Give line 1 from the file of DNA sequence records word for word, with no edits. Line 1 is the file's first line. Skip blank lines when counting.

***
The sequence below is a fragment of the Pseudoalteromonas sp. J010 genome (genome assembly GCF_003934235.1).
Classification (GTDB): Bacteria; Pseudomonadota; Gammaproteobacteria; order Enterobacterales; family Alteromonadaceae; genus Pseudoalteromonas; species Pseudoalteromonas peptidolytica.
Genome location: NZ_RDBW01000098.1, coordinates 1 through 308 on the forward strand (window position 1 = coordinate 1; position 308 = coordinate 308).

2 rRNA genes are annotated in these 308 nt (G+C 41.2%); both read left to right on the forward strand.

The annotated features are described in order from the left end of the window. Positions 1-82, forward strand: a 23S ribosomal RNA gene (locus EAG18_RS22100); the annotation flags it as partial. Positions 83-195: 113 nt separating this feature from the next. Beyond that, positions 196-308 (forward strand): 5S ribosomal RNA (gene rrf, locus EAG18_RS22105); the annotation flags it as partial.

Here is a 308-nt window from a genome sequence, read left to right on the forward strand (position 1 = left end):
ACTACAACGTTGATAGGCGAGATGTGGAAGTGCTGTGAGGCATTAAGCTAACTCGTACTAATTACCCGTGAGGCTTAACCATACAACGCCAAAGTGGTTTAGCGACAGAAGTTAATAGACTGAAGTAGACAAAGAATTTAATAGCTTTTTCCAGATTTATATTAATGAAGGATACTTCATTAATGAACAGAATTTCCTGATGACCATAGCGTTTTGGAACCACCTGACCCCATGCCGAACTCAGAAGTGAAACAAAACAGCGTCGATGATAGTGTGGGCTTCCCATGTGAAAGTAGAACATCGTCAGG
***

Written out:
The sequence below is a fragment of the Pseudoalteromonas sp. J010 genome (genome assembly GCF_003934235.1).